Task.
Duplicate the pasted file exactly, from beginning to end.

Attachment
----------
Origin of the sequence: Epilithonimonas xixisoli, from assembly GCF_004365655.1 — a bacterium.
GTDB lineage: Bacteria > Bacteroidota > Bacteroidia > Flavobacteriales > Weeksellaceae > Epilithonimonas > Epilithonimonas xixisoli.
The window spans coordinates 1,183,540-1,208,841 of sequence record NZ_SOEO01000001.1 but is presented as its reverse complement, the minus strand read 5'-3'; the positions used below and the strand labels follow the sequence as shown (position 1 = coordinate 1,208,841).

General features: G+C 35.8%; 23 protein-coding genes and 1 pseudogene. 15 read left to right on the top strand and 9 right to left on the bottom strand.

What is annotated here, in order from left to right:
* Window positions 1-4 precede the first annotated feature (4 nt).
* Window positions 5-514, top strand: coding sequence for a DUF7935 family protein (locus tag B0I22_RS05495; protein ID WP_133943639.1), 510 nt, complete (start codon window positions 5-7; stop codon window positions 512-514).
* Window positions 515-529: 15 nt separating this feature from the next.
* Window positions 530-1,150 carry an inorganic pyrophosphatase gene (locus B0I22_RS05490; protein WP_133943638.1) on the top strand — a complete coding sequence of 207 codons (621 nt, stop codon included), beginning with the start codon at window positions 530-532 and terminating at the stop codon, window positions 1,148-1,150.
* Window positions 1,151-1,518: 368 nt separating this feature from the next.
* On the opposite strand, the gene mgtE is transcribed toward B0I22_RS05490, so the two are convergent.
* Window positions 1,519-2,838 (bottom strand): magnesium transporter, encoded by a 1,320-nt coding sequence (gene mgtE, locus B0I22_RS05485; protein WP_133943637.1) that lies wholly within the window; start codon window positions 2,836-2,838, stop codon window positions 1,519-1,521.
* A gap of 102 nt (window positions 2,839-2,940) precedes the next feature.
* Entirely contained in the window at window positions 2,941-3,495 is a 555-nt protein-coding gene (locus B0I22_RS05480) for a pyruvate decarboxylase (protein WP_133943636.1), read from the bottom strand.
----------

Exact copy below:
Origin of the sequence: Epilithonimonas xixisoli, from assembly GCF_004365655.1 — a bacterium.
GTDB lineage: Bacteria > Bacteroidota > Bacteroidia > Flavobacteriales > Weeksellaceae > Epilithonimonas > Epilithonimonas xixisoli.
The window spans coordinates 1,183,540-1,208,841 of sequence record NZ_SOEO01000001.1 but is presented as its reverse complement, the minus strand read 5'-3'; the positions used below and the strand labels follow the sequence as shown (position 1 = coordinate 1,208,841).

General features: G+C 35.8%; 23 protein-coding genes and 1 pseudogene. 15 read left to right on the top strand and 9 right to left on the bottom strand.

What is annotated here, in order from left to right:
* Window positions 1-4 precede the first annotated feature (4 nt).
* Window positions 5-514, top strand: coding sequence for a DUF7935 family protein (locus tag B0I22_RS05495; protein ID WP_133943639.1), 510 nt, complete (start codon window positions 5-7; stop codon window positions 512-514).
* Window positions 515-529: 15 nt separating this feature from the next.
* Window positions 530-1,150 carry an inorganic pyrophosphatase gene (locus B0I22_RS05490; protein WP_133943638.1) on the top strand — a complete coding sequence of 207 codons (621 nt, stop codon included), beginning with the start codon at window positions 530-532 and terminating at the stop codon, window positions 1,148-1,150.
* Window positions 1,151-1,518: 368 nt separating this feature from the next.
* On the opposite strand, the gene mgtE is transcribed toward B0I22_RS05490, so the two are convergent.
* Window positions 1,519-2,838 (bottom strand): magnesium transporter, encoded by a 1,320-nt coding sequence (gene mgtE, locus B0I22_RS05485; protein WP_133943637.1) that lies wholly within the window; start codon window positions 2,836-2,838, stop codon window positions 1,519-1,521.
* A gap of 102 nt (window positions 2,839-2,940) precedes the next feature.
* Entirely contained in the window at window positions 2,941-3,495 is a 555-nt protein-coding gene (locus B0I22_RS05480) for a pyruvate decarboxylase (protein WP_133943636.1), read from the bottom strand.